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Getting started New to atheism or still in the process of removing those final theistic indoctrinations?

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Old 7th June 2017, 09:45 PM
Azurisan21 Azurisan21 is offline
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Default From atheism to...

Dear atheists,

I'm thinking and starting to identify more as a humanist than just atheist. My personal journey with atheism has come to fruition for some time. I realise that atheism is only just freedom and autonomy from religious forces by virtue of rejecting such dogmas and authoritarian religions. Atheism is NO guarantee of how well principled humans would be in regards to social, ethical, political and cultural interactions and endeavours.

Until I came to identify with atheism back when I was 16, I used to think a lot about humanism although I couldn't quite put my finger on until recently. I've always liked to be ethical, think about morality (again it is individualistic and subjective), justice and going humanitarian. Around 16, I became quite a rationalist who thought a lot about sciences, physics in particular, and such physicist proclivity had played a fundamental part in shaping my outlook.

Only recently, as I could now come to terms with - it is humanism that is promising according to sources, communal feedback and forums online. I hereby would like to declare that I'm about to shift my involvement in atheism to one that is humanistic. That is, I'm inclined to join humanistic forums - good, non-pseudoscientific and very authentic ones.

Hence, I seek advice on joining good humanistic forums and whether www.thinkhumanism.com is such one reliable site, after I have come across 'The Golden Rule'. It is this Golden Rule that makes how I should lead life socially and ethically so much easier, whilst I do continue to uphold high ground in being courteous, dignified and intelligent as a human.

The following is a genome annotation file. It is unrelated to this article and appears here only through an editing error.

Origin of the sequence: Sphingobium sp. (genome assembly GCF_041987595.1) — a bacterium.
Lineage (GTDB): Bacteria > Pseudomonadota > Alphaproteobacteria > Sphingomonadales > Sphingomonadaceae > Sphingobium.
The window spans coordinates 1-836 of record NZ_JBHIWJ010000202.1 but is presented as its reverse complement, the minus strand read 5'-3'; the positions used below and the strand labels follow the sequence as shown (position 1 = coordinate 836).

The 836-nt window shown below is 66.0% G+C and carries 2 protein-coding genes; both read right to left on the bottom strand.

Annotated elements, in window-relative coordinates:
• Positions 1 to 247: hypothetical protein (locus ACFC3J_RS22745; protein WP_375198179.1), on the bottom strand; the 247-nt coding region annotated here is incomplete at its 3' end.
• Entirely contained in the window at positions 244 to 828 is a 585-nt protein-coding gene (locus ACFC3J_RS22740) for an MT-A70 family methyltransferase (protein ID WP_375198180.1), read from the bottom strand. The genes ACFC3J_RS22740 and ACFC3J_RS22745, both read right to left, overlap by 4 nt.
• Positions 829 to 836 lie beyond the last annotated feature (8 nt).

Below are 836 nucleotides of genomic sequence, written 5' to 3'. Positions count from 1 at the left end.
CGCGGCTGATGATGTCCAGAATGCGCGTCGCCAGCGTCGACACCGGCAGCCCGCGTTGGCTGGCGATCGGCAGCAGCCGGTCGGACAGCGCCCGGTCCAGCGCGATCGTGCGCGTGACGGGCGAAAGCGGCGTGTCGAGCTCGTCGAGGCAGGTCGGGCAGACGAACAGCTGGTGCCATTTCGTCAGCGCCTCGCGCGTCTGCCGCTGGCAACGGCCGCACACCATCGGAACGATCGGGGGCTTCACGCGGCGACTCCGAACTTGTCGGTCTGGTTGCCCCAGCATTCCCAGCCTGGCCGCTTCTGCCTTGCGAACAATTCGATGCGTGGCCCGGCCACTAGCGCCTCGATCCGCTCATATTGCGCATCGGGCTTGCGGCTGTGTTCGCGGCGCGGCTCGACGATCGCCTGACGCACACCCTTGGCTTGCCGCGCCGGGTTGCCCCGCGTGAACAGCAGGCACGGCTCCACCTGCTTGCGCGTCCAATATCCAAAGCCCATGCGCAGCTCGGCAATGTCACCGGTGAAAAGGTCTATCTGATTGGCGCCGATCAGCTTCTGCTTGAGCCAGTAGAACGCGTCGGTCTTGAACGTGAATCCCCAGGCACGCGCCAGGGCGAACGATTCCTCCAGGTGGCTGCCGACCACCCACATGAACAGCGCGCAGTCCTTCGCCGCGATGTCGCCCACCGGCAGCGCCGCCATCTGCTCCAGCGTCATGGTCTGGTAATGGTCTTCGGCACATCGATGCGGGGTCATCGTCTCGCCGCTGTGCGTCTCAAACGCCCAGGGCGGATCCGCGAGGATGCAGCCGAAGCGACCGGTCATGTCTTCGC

I look forward to input from dedicated heathens and fellows anytime!

Last edited by Azurisan21; 7th June 2017 at 09:48 PM.
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Old 7th June 2017, 09:56 PM
The Irreverent Mr Black's Avatar
The Irreverent Mr Black The Irreverent Mr Black is offline
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Default Re: From atheism to...

Humanism is not incompatible with atheism, Azu.

Atheism is merely not believing in goddy stuff: it has bugger all to do with how one feels about humanity.

Ludwig Boltzman, who spent much of his life studying statistical mechanics, died in 1906, by his own hand.
Paul Ehrenfest, carrying on the work, died similarly in 1933.
Now it is our turn to study statistical mechanics.
Perhaps it will be wise to approach the subject cautiously.
(Opening lines of "States of Matter", by D.L. Goodstein).

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Old 8th June 2017, 08:00 AM
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142857 142857 is offline
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Default Re: From atheism to...

I wanted to agree with Mr Black but the like button isn't working.

Atheism gives you the opportunity to search for real meaning and real values without being limited by being expected to live your life according to some ancient mythology.
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Old 8th June 2017, 09:11 AM
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Darwinsbulldog Darwinsbulldog is offline
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Default Re: From atheism to...

Wiki definition:-

Humanism is a philosophical and ethical stance that emphasizes the value and agency of human beings, individually and collectively, and generally prefers critical thinking and evidence (rationalism, empiricism) over acceptance of dogma or superstition.

This seems perfectly compatible with atheism, although one can have theists which claim also to be humanists. [And of course, one can have non-humanist atheists].

I would classify myself as humanist, both in the past, when i was a theist, and now, as an atheist.

Most theists will tend to recognise dogma and superstition not related to their particular faith, but are not so conscious of the dogma and superstition of their own faith.

Humanists may be "flawed" in that they do not strictly adhere to all it's principles, or indeed fully satisfy the requirements of the definition.

I think it would be counter-productive in any common cause, to nit-pick any humanist that does not seem to follow the definition exactly.

There are some theists who are firmly and enthusiastically secular, should we then reject them on the basis of their faith, if indeed, secularism is vital for a healthy society? I think not. Same for humanist leanings. Grab what you can to make the place more humane.
Just stick to the idea that science tests falsifiable hypotheses to destruction.
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